The two primary issues with the personal computer are affordability and manageability. In the developed markets, complexity and the cost of operation for computers is becoming an issue. In the developing markets, the cost is of utmost importance. Even today, a barebones PC in India costs about Rs 15,000 ($330). While there are ongoing efforts by companies like AMD and VIA to bring this price point down, that will only happen by impacting performance and user experience.

    More than affordability, the more serious issue over time is going to be the complexity involved in managing the computer. Most desktop users run pirated copies of Windows, leaving them vulnerable to viruses and spyware. That could be solved with using Linux. But the issue of adding and upgrading applications and managing user data still remains. This is where a thin client network computer scores over the thick desktop. It brings both affordability and simplicity by centralising processing and storage, and making software delivered as a service from the grid. The network computer needs no management just like a telephone. If it stops working, it needs to be replaced, without fear of any loss of data since the user data is stored centrally.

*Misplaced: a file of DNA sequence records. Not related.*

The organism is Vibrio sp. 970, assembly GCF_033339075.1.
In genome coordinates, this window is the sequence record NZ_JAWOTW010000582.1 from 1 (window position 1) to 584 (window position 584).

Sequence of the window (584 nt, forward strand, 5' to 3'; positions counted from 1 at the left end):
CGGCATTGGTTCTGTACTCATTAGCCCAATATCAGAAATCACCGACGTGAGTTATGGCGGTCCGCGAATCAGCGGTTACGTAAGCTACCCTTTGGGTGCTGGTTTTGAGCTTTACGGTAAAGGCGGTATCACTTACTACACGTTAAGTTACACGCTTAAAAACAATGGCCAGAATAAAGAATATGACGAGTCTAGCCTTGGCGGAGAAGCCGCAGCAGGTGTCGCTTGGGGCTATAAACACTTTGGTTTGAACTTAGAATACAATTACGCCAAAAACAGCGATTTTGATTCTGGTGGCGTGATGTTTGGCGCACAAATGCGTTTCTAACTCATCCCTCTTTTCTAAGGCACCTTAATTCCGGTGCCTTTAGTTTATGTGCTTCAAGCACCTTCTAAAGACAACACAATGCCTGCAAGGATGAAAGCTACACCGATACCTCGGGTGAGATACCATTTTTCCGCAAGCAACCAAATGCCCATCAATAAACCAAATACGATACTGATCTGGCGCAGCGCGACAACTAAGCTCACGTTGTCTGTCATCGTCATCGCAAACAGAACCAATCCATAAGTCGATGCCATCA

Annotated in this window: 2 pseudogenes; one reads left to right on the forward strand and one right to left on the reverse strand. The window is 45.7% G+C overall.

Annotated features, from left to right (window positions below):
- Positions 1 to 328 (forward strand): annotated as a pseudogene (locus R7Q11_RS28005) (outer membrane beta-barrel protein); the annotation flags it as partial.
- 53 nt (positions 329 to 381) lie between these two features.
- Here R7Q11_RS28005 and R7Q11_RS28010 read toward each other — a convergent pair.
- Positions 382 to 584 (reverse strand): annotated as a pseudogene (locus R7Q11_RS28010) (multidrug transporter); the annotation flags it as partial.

So, can cellphones or PDAs be the answer? After all, countries like India have more than three times as many cellphone users as computer owners. I think not for a simple reason. The small input/output footprint of the cellphone and PDA makes it usable for niche applications, not for sustained work. Yes, the screens could become better and there could be keyboards attached but then we are no longer talking portability.

    The cellphone is a personal device. It can complement the network computer, but it cannot replace it. In fact, the cellphone with a capability to attach to an external keyboard, mouse and monitor could double as the network computer and this is the directions I see network computers evolving in over time, as the incremental cost of adding communications protocols like WiFi or GSM/CDMA becomes close to zero. Until then, the cellphone will not be able to replace the network computer.